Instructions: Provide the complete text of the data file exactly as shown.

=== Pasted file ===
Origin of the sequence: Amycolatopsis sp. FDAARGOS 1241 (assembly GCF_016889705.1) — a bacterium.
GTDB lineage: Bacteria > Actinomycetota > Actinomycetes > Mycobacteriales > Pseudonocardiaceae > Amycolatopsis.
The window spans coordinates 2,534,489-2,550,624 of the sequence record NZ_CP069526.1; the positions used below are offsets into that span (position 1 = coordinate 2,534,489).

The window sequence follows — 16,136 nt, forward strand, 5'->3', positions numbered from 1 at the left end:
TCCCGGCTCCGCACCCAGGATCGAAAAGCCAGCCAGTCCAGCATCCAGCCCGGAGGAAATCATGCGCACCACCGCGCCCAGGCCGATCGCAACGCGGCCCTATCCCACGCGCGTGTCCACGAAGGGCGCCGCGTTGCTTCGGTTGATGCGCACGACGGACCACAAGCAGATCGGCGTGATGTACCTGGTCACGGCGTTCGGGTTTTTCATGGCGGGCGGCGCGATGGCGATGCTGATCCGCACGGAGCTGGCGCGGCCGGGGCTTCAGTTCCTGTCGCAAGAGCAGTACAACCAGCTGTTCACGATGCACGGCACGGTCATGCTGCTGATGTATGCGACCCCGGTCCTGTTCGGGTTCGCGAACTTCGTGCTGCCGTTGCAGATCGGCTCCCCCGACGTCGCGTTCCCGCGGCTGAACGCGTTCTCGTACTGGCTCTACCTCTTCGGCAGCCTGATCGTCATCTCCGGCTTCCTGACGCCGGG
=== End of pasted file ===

Origin of the sequence: Amycolatopsis sp. FDAARGOS 1241 (assembly GCF_016889705.1) — a bacterium.
GTDB lineage: Bacteria > Actinomycetota > Actinomycetes > Mycobacteriales > Pseudonocardiaceae > Amycolatopsis.
The window spans coordinates 2,534,489-2,550,624 of the sequence record NZ_CP069526.1; the positions used below are offsets into that span (position 1 = coordinate 2,534,489).

The window sequence follows — 16,136 nt, forward strand, 5'->3', positions numbered from 1 at the left end:
TCCCGGCTCCGCACCCAGGATCGAAAAGCCAGCCAGTCCAGCATCCAGCCCGGAGGAAATCATGCGCACCACCGCGCCCAGGCCGATCGCAACGCGGCCCTATCCCACGCGCGTGTCCACGAAGGGCGCCGCGTTGCTTCGGTTGATGCGCACGACGGACCACAAGCAGATCGGCGTGATGTACCTGGTCACGGCGTTCGGGTTTTTCATGGCGGGCGGCGCGATGGCGATGCTGATCCGCACGGAGCTGGCGCGGCCGGGGCTTCAGTTCCTGTCGCAAGAGCAGTACAACCAGCTGTTCACGATGCACGGCACGGTCATGCTGCTGATGTATGCGACCCCGGTCCTGTTCGGGTTCGCGAACTTCGTGCTGCCGTTGCAGATCGGCTCCCCCGACGTCGCGTTCCCGCGGCTGAACGCGTTCTCGTACTGGCTCTACCTCTTCGGCAGCCTGATCGTCATCTCCGGCTTCCTGACGCCGGG